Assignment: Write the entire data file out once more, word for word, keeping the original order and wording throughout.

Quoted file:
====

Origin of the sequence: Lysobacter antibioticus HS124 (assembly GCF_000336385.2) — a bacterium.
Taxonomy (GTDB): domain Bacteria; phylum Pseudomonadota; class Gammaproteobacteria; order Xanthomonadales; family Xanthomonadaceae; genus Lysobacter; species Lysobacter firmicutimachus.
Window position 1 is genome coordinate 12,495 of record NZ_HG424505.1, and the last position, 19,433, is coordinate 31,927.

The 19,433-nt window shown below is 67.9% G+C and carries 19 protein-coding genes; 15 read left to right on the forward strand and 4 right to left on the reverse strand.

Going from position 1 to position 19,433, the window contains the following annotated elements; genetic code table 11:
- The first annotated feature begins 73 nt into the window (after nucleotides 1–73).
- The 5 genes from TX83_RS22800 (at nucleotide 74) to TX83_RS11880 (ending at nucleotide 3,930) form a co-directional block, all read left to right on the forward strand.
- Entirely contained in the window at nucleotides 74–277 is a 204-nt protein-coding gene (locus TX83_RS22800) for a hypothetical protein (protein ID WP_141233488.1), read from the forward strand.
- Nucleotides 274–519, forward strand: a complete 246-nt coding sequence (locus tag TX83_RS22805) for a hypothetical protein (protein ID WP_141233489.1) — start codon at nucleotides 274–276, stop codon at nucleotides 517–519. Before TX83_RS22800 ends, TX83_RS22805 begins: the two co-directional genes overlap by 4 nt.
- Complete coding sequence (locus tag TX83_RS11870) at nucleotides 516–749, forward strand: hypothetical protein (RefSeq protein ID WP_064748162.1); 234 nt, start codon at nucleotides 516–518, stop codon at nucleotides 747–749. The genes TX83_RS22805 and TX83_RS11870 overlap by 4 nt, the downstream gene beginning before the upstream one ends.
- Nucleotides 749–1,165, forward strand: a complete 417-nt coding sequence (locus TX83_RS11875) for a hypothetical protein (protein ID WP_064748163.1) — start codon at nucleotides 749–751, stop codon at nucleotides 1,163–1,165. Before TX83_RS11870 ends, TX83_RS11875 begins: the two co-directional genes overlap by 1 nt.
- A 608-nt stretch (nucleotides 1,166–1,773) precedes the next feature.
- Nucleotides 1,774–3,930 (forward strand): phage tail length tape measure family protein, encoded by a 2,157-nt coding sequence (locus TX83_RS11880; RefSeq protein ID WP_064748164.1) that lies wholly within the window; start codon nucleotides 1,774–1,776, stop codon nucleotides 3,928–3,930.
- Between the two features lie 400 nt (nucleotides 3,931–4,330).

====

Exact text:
Origin of the sequence: Lysobacter antibioticus HS124 (assembly GCF_000336385.2) — a bacterium.
Taxonomy (GTDB): domain Bacteria; phylum Pseudomonadota; class Gammaproteobacteria; order Xanthomonadales; family Xanthomonadaceae; genus Lysobacter; species Lysobacter firmicutimachus.
Window position 1 is genome coordinate 12,495 of record NZ_HG424505.1, and the last position, 19,433, is coordinate 31,927.

The 19,433-nt window shown below is 67.9% G+C and carries 19 protein-coding genes; 15 read left to right on the forward strand and 4 right to left on the reverse strand.

Going from position 1 to position 19,433, the window contains the following annotated elements; genetic code table 11:
- The first annotated feature begins 73 nt into the window (after nucleotides 1–73).
- The 5 genes from TX83_RS22800 (at nucleotide 74) to TX83_RS11880 (ending at nucleotide 3,930) form a co-directional block, all read left to right on the forward strand.
- Entirely contained in the window at nucleotides 74–277 is a 204-nt protein-coding gene (locus TX83_RS22800) for a hypothetical protein (protein ID WP_141233488.1), read from the forward strand.
- Nucleotides 274–519, forward strand: a complete 246-nt coding sequence (locus tag TX83_RS22805) for a hypothetical protein (protein ID WP_141233489.1) — start codon at nucleotides 274–276, stop codon at nucleotides 517–519. Before TX83_RS22800 ends, TX83_RS22805 begins: the two co-directional genes overlap by 4 nt.
- Complete coding sequence (locus tag TX83_RS11870) at nucleotides 516–749, forward strand: hypothetical protein (RefSeq protein ID WP_064748162.1); 234 nt, start codon at nucleotides 516–518, stop codon at nucleotides 747–749. The genes TX83_RS22805 and TX83_RS11870 overlap by 4 nt, the downstream gene beginning before the upstream one ends.
- Nucleotides 749–1,165, forward strand: a complete 417-nt coding sequence (locus TX83_RS11875) for a hypothetical protein (protein ID WP_064748163.1) — start codon at nucleotides 749–751, stop codon at nucleotides 1,163–1,165. Before TX83_RS11870 ends, TX83_RS11875 begins: the two co-directional genes overlap by 1 nt.
- A 608-nt stretch (nucleotides 1,166–1,773) precedes the next feature.
- Nucleotides 1,774–3,930 (forward strand): phage tail length tape measure family protein, encoded by a 2,157-nt coding sequence (locus TX83_RS11880; RefSeq protein ID WP_064748164.1) that lies wholly within the window; start codon nucleotides 1,774–1,776, stop codon nucleotides 3,928–3,930.
- Between the two features lie 400 nt (nucleotides 3,931–4,330).